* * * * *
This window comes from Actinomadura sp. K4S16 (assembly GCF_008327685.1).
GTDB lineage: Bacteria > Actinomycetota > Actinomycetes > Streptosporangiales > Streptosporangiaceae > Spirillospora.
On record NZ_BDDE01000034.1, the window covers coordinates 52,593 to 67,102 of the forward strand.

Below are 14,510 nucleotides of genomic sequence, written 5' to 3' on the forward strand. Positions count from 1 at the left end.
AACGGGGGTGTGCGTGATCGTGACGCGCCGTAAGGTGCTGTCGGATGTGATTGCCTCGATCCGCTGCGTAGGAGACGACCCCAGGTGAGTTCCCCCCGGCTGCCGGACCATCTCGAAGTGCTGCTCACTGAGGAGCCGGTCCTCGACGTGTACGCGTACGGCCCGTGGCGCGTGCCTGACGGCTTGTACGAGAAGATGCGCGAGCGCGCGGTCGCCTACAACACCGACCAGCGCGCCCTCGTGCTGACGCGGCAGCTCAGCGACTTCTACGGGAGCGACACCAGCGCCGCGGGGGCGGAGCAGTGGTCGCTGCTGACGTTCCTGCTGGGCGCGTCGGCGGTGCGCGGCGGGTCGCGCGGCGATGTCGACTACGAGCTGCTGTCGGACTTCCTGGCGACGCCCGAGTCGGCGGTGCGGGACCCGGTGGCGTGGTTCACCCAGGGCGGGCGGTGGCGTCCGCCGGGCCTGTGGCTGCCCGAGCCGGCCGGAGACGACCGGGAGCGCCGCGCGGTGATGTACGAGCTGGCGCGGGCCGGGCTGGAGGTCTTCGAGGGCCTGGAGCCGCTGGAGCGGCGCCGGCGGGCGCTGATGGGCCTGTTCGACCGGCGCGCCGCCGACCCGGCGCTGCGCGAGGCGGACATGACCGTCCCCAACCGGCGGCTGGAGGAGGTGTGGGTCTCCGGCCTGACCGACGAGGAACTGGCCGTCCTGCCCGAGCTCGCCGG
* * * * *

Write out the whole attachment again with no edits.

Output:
This window comes from Actinomadura sp. K4S16 (assembly GCF_008327685.1).
GTDB lineage: Bacteria > Actinomycetota > Actinomycetes > Streptosporangiales > Streptosporangiaceae > Spirillospora.
On record NZ_BDDE01000034.1, the window covers coordinates 52,593 to 67,102 of the forward strand.

Below are 14,510 nucleotides of genomic sequence, written 5' to 3' on the forward strand. Positions count from 1 at the left end.
AACGGGGGTGTGCGTGATCGTGACGCGCCGTAAGGTGCTGTCGGATGTGATTGCCTCGATCCGCTGCGTAGGAGACGACCCCAGGTGAGTTCCCCCCGGCTGCCGGACCATCTCGAAGTGCTGCTCACTGAGGAGCCGGTCCTCGACGTGTACGCGTACGGCCCGTGGCGCGTGCCTGACGGCTTGTACGAGAAGATGCGCGAGCGCGCGGTCGCCTACAACACCGACCAGCGCGCCCTCGTGCTGACGCGGCAGCTCAGCGACTTCTACGGGAGCGACACCAGCGCCGCGGGGGCGGAGCAGTGGTCGCTGCTGACGTTCCTGCTGGGCGCGTCGGCGGTGCGCGGCGGGTCGCGCGGCGATGTCGACTACGAGCTGCTGTCGGACTTCCTGGCGACGCCCGAGTCGGCGGTGCGGGACCCGGTGGCGTGGTTCACCCAGGGCGGGCGGTGGCGTCCGCCGGGCCTGTGGCTGCCCGAGCCGGCCGGAGACGACCGGGAGCGCCGCGCGGTGATGTACGAGCTGGCGCGGGCCGGGCTGGAGGTCTTCGAGGGCCTGGAGCCGCTGGAGCGGCGCCGGCGGGCGCTGATGGGCCTGTTCGACCGGCGCGCCGCCGACCCGGCGCTGCGCGAGGCGGACATGACCGTCCCCAACCGGCGGCTGGAGGAGGTGTGGGTCTCCGGCCTGACCGACGAGGAACTGGCCGTCCTGCCCGAGCTCGCCGG